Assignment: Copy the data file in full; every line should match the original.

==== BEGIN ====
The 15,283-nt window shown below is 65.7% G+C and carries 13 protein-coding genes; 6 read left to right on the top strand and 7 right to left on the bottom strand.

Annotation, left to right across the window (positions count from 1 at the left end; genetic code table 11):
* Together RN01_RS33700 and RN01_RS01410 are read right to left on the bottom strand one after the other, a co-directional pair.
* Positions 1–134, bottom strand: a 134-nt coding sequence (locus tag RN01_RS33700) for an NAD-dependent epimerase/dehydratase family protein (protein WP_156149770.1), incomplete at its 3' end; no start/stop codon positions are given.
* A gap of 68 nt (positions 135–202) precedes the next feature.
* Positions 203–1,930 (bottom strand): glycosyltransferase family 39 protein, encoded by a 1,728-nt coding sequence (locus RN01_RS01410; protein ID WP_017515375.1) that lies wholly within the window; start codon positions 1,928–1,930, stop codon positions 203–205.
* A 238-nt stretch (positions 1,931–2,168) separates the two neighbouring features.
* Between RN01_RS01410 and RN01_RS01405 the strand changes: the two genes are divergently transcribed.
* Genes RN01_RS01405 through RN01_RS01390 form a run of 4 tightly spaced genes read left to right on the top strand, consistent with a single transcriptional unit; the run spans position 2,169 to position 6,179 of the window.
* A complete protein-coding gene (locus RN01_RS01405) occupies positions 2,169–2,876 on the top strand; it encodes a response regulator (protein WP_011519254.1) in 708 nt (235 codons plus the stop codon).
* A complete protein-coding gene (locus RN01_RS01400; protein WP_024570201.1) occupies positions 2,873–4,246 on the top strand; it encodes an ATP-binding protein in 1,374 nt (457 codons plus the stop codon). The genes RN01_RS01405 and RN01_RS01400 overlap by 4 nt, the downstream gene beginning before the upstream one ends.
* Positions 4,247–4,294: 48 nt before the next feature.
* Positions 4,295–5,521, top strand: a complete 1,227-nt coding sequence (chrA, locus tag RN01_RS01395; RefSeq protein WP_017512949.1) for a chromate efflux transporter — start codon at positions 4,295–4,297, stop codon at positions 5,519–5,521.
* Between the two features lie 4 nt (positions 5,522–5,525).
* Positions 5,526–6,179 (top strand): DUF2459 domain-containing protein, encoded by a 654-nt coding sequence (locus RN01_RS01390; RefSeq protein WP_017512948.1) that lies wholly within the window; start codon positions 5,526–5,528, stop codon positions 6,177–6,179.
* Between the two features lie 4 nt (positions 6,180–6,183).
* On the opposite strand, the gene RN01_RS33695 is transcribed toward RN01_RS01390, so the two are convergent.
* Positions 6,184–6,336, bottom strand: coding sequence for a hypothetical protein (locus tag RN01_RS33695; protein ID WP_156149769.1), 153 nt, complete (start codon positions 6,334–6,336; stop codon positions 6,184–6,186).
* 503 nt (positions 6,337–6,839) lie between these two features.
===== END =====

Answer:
The 15,283-nt window shown below is 65.7% G+C and carries 13 protein-coding genes; 6 read left to right on the top strand and 7 right to left on the bottom strand.

Annotation, left to right across the window (positions count from 1 at the left end; genetic code table 11):
* Together RN01_RS33700 and RN01_RS01410 are read right to left on the bottom strand one after the other, a co-directional pair.
* Positions 1–134, bottom strand: a 134-nt coding sequence (locus tag RN01_RS33700) for an NAD-dependent epimerase/dehydratase family protein (protein WP_156149770.1), incomplete at its 3' end; no start/stop codon positions are given.
* A gap of 68 nt (positions 135–202) precedes the next feature.
* Positions 203–1,930 (bottom strand): glycosyltransferase family 39 protein, encoded by a 1,728-nt coding sequence (locus RN01_RS01410; protein ID WP_017515375.1) that lies wholly within the window; start codon positions 1,928–1,930, stop codon positions 203–205.
* A 238-nt stretch (positions 1,931–2,168) separates the two neighbouring features.
* Between RN01_RS01410 and RN01_RS01405 the strand changes: the two genes are divergently transcribed.
* Genes RN01_RS01405 through RN01_RS01390 form a run of 4 tightly spaced genes read left to right on the top strand, consistent with a single transcriptional unit; the run spans position 2,169 to position 6,179 of the window.
* A complete protein-coding gene (locus RN01_RS01405) occupies positions 2,169–2,876 on the top strand; it encodes a response regulator (protein WP_011519254.1) in 708 nt (235 codons plus the stop codon).
* A complete protein-coding gene (locus RN01_RS01400; protein WP_024570201.1) occupies positions 2,873–4,246 on the top strand; it encodes an ATP-binding protein in 1,374 nt (457 codons plus the stop codon). The genes RN01_RS01405 and RN01_RS01400 overlap by 4 nt, the downstream gene beginning before the upstream one ends.
* Positions 4,247–4,294: 48 nt before the next feature.
* Positions 4,295–5,521, top strand: a complete 1,227-nt coding sequence (chrA, locus tag RN01_RS01395; RefSeq protein WP_017512949.1) for a chromate efflux transporter — start codon at positions 4,295–4,297, stop codon at positions 5,519–5,521.
* Between the two features lie 4 nt (positions 5,522–5,525).
* Positions 5,526–6,179 (top strand): DUF2459 domain-containing protein, encoded by a 654-nt coding sequence (locus RN01_RS01390; RefSeq protein WP_017512948.1) that lies wholly within the window; start codon positions 5,526–5,528, stop codon positions 6,177–6,179.
* Between the two features lie 4 nt (positions 6,180–6,183).
* On the opposite strand, the gene RN01_RS33695 is transcribed toward RN01_RS01390, so the two are convergent.
* Positions 6,184–6,336, bottom strand: coding sequence for a hypothetical protein (locus tag RN01_RS33695; protein ID WP_156149769.1), 153 nt, complete (start codon positions 6,334–6,336; stop codon positions 6,184–6,186).
* 503 nt (positions 6,337–6,839) lie between these two features.